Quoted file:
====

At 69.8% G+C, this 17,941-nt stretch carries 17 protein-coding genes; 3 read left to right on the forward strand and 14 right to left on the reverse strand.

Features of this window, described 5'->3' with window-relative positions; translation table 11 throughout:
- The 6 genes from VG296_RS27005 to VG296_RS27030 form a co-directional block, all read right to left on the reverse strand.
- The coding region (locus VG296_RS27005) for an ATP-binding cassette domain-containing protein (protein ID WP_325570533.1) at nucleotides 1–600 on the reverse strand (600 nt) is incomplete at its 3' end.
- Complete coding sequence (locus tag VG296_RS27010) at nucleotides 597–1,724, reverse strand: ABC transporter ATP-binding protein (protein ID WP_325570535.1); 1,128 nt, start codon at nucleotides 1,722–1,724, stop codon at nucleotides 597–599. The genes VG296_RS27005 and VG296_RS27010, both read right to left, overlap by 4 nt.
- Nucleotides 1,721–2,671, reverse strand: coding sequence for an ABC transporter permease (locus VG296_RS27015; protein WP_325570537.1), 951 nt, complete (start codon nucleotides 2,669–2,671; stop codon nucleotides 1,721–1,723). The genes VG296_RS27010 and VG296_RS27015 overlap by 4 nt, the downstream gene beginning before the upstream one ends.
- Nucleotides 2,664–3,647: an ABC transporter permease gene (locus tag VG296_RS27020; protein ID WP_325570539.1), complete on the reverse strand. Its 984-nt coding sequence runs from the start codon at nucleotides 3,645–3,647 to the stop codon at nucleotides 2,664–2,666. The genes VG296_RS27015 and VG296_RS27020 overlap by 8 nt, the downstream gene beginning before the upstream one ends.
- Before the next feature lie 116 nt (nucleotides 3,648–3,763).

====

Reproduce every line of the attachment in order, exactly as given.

At 69.8% G+C, this 17,941-nt stretch carries 17 protein-coding genes; 3 read left to right on the forward strand and 14 right to left on the reverse strand.

Features of this window, described 5'->3' with window-relative positions; translation table 11 throughout:
- The 6 genes from VG296_RS27005 to VG296_RS27030 form a co-directional block, all read right to left on the reverse strand.
- The coding region (locus VG296_RS27005) for an ATP-binding cassette domain-containing protein (protein ID WP_325570533.1) at nucleotides 1–600 on the reverse strand (600 nt) is incomplete at its 3' end.
- Complete coding sequence (locus tag VG296_RS27010) at nucleotides 597–1,724, reverse strand: ABC transporter ATP-binding protein (protein ID WP_325570535.1); 1,128 nt, start codon at nucleotides 1,722–1,724, stop codon at nucleotides 597–599. The genes VG296_RS27005 and VG296_RS27010, both read right to left, overlap by 4 nt.
- Nucleotides 1,721–2,671, reverse strand: coding sequence for an ABC transporter permease (locus VG296_RS27015; protein WP_325570537.1), 951 nt, complete (start codon nucleotides 2,669–2,671; stop codon nucleotides 1,721–1,723). The genes VG296_RS27010 and VG296_RS27015 overlap by 4 nt, the downstream gene beginning before the upstream one ends.
- Nucleotides 2,664–3,647: an ABC transporter permease gene (locus tag VG296_RS27020; protein ID WP_325570539.1), complete on the reverse strand. Its 984-nt coding sequence runs from the start codon at nucleotides 3,645–3,647 to the stop codon at nucleotides 2,664–2,666. The genes VG296_RS27015 and VG296_RS27020 overlap by 8 nt, the downstream gene beginning before the upstream one ends.
- Before the next feature lie 116 nt (nucleotides 3,648–3,763).